Letters of Volunteers.
[We take pleasure in giving herewith, letters and extracts from letters of our brave Volunteers, who were in the battle at Bull Run. One of these letters is from Minnesota Volunteer, to his brother in Smithville; the rest are all from men from this town and Coventry, all of whom are members of the 27th Regiment, which performed such heroic deeds on the field of battle, they will be read with peculiar interest, as being graphic and truthful accounts of the battle, spiced with many instances of personal adventure, and hairbreadth escapes:]
Washington, July 23, 1861.
* * * The last time I wrote to you I believe I was in Fairfax C. H., near Centerville. Since then I have witnesses as terrible and bloody a battle as American history can boast of. We were routed up Sunday morning at two o’clock and marched towards Bull’s Run, a distance of about fifteen miles, where we arrived at twelve o’clock. The battle immediately commenced by cannonading on both sides. But this was too slow work, and we were marched up in musket distance. The first regiment we met we were going to fire into, but they told us not to fire into our own men, so we shouldered our muskets and had hardly done so when they poured into us with a whole volley of musketry, cutting down several of our men. They use all manner of stratagem, which was very effectual at first. They would send out little squads of men to get our men to chase them, and as soon as we got near enough, there would a whole regiment rise from behind some embankment and pour into us. Some would hoist the Stars and Stripes to make us think they were Union men. But these things finally played out. One regiment of cavalry tried to play this game on the New York Fire Zouaves. They allowed themselves to be fooled till a good opportunity presented itself, when they poured in upon them cutting them all to pieces. The report is that there were but six left. Bully for the New York boys – The rebels were very strongly fortified. They had embankments all around them, and a thick wood behind them where they could retreat and be in perfect safety. In short they had every advantage, but we made them retreat once and should have probably gained the day had they not been reinforced by a brigade from S. C. This was worse than we could stand so we had to retreat. They gained the day, but whether they gain the morrow is another thing. They have got to be routed out of there and Manassas Junction, their cake is dough*. There only hope of salvation is to keep these two places.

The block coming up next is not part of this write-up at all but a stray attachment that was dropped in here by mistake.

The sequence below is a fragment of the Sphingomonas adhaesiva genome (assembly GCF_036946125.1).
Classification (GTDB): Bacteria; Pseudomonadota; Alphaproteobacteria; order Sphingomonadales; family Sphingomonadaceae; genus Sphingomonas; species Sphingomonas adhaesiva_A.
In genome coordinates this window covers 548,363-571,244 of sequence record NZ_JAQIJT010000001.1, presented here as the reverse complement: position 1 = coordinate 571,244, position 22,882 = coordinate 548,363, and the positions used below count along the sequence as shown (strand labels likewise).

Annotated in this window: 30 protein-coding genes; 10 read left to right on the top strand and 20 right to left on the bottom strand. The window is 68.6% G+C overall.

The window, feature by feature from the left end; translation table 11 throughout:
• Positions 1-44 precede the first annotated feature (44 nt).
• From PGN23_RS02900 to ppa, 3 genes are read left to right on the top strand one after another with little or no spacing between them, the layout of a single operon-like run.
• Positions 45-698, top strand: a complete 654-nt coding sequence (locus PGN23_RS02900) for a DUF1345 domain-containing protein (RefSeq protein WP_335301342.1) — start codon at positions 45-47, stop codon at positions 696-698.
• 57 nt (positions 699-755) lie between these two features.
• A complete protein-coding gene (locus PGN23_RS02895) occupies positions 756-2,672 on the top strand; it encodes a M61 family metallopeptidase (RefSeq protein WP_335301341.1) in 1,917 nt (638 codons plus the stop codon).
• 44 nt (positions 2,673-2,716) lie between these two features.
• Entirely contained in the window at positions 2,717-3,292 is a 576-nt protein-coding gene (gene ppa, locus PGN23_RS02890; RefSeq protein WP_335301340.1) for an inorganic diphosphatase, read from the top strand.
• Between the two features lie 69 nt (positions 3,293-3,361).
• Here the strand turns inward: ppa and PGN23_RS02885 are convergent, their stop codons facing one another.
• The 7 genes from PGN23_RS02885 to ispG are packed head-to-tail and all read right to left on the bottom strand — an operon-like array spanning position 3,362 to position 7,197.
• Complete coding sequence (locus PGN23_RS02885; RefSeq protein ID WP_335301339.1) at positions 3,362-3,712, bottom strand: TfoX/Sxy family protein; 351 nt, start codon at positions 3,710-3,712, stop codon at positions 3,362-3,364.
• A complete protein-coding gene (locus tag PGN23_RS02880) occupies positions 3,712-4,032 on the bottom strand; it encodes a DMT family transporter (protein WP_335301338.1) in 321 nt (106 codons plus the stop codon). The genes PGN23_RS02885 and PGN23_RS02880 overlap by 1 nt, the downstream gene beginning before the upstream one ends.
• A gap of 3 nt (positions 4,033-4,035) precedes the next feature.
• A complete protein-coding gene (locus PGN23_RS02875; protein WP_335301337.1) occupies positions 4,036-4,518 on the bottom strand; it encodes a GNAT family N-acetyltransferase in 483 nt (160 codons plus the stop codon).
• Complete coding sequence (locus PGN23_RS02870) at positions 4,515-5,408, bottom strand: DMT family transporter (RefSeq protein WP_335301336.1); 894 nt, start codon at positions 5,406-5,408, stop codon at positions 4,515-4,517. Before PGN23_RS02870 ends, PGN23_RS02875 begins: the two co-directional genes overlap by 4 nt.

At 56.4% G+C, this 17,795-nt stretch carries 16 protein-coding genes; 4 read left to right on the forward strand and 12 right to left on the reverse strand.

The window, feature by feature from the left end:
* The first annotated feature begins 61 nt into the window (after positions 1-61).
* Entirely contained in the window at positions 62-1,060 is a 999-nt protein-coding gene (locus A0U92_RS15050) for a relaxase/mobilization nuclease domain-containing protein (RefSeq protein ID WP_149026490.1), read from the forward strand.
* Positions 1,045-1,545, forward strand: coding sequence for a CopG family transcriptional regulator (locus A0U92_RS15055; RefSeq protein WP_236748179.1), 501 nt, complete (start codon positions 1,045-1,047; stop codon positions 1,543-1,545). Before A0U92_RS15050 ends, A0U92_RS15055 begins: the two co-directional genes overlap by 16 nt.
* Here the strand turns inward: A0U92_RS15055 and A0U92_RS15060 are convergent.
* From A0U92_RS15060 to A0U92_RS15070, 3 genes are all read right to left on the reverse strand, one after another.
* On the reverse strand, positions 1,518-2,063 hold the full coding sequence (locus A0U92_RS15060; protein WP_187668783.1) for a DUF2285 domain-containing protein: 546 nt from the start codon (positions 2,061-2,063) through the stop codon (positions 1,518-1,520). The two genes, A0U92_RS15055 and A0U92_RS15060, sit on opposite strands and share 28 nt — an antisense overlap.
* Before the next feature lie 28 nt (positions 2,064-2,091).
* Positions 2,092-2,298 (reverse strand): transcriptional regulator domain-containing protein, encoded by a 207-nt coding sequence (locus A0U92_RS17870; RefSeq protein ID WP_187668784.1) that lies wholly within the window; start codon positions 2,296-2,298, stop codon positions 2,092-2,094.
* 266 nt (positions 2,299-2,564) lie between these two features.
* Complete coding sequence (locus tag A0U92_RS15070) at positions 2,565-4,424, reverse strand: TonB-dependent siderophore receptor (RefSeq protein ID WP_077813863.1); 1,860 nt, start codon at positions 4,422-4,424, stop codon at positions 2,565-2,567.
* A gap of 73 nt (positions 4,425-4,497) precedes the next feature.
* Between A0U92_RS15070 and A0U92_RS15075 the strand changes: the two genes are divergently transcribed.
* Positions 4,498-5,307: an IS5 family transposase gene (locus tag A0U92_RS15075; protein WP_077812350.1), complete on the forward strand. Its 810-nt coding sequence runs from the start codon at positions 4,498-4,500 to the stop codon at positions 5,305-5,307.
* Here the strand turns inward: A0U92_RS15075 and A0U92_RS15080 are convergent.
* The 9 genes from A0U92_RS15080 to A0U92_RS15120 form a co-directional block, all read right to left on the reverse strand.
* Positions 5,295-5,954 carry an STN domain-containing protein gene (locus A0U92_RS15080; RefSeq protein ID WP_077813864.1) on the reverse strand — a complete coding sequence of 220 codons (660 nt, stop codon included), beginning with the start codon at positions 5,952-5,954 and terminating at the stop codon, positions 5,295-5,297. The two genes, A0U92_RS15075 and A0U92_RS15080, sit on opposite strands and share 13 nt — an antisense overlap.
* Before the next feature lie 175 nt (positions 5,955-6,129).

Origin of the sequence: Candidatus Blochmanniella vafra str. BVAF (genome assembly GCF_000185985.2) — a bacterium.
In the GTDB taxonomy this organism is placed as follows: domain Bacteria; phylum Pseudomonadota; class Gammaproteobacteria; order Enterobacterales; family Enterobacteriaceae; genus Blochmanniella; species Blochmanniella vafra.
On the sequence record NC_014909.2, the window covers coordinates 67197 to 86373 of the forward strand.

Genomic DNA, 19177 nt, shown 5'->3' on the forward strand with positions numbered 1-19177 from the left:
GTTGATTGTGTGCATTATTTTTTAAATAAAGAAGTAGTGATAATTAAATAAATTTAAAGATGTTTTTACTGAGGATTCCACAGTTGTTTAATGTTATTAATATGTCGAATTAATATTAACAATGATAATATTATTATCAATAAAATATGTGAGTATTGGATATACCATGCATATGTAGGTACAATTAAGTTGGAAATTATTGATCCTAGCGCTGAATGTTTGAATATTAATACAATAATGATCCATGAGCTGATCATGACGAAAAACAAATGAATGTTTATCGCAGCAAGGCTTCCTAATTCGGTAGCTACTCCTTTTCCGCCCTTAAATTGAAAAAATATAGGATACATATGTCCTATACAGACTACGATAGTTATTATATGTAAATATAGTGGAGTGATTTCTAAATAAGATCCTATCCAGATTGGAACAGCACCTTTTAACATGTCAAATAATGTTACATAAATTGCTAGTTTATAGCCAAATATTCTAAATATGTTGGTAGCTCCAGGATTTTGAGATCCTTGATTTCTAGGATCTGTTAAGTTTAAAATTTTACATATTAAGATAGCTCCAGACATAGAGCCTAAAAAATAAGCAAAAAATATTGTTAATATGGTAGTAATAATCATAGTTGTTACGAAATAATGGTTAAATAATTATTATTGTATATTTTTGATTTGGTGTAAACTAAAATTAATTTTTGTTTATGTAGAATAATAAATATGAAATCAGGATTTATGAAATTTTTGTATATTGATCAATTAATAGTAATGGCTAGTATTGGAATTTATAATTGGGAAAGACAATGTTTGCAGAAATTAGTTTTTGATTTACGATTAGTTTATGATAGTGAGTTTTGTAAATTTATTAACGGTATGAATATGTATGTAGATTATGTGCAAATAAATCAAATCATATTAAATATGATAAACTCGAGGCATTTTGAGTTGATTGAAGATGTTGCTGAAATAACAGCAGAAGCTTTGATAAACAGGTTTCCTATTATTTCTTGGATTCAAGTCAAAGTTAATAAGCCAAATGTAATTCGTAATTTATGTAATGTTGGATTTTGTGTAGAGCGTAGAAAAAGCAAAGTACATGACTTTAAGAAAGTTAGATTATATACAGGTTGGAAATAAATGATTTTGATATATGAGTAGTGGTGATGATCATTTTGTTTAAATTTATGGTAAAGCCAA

I never should or never could have suspected a people reared as they have been under the blessings of Christianity and civilization, to be possessed of such inhuman cruelty. I have often shuddered, and had my blood run cold when reading of the [?] of Indian wars, but I don’t know as I ever read of anything more cruel than to deliberately pull wounded men out of the wagons and cut their throats. I did not see this done, but there are boys in our company that did. Every wounded man they came across on the battle field, they would either cut his throat or run him through with the bayonet.
Our retreat march, before we could get in any kind of safety, was back to our old camp fifteen miles, and in this the rebel cavalry tried to outflank us, and they came very near doing so – Some ten or twelve of us stopped at a mudpuddle to get a drink, when we heard a great noise. On looking up to ascertain the cause we saw the rebel cavalry coming down a lane at right angles with the path we had to take. The boys scattered in every direction. I stopped half a second to see what to do, and finally ran for the woods. We came to a creek about the time the rebels got to a bridge where the creek crosses the main road. Our only chance was to jump in and wade through which we did in double quick time. They fired at us as we were crossing but did not hit us. After we had crossed, all the boys but myself ran for the woods. I suspected that part of the rebels had gone that way so I kept along the edge – Three or four balls were fired at me but without effect. We finally got to our camps where we stayed about two hours, when we were ordered to march, for it was not safe for us there. We came back to Washington where we arrived last night at four P. M., making almost forty eight hours without sleep, nothing to eat but sea crackers, a march of sixty miles, and a battle of five or six hours, You may judge for yourselves whether we were tired or not.
Chenango [N. Y.] American, 8/8/1861
Contributed by John Hennessy
*”Their cake is hoe” – One’s actions have failed or not led to the desired outcome. The phrase appears in Shakespeare’s The Taming of the Shrew.